Evidence of physicians’ use of information technology (IT) to support patient care has been sketchy and anecdotal to date. However, new findings from the Center for Studying Health System Change (HSC) show wide variation in information technology adoption across physician practices, particularly by physician practice size. In 2001, nearly 60 percent of physicians in traditional practice settings—primarily solo or relatively small group practices where the vast majority of Americans receive care—reported that their practice used information technology in no more than one of the five following clinical functions: obtaining treatment guidelines, exchanging clinical data with other physicians, accessing patient notes, generating treatment reminders for the physician’s use and writing prescriptions. Highest levels of IT support for patient care were found in staff- and group-model health maintenance organization (HMO) practices, followed by medical school faculty practices and large group practices. Overall rates of information technology adoption may have increased since 2001, but the variation in IT adoption by practice setting is unlikely to have changed.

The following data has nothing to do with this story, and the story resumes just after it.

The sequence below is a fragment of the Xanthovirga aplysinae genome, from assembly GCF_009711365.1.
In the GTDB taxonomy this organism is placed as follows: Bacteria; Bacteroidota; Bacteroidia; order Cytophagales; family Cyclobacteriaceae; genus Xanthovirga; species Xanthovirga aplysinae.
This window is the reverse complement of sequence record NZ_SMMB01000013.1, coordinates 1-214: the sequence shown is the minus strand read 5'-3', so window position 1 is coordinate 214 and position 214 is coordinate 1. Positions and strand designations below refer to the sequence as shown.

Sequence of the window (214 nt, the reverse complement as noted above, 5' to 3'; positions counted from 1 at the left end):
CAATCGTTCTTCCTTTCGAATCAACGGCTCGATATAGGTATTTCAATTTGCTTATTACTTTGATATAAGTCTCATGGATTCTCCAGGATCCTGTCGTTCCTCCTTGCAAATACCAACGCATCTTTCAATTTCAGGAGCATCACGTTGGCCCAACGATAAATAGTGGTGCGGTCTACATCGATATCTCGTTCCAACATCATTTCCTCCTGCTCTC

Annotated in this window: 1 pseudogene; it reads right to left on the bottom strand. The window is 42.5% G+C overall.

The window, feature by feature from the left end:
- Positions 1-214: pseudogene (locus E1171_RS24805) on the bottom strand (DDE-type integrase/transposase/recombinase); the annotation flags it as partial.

Physicians and Information Technology: A Long Way to Go

hile the Institute of Medicine (IOM) has identified information technology as playing a pivotal role in systematically improving the quality of clinical care and reducing health care costs,1 the health care industry adopts IT at a relatively slow pace compared with other industries. Recently, momentum for both public and private initiatives to promote IT adoption in hospitals and physicians’ offices has been building, and the federal government, in particular, has stepped up efforts to foster IT adoption.2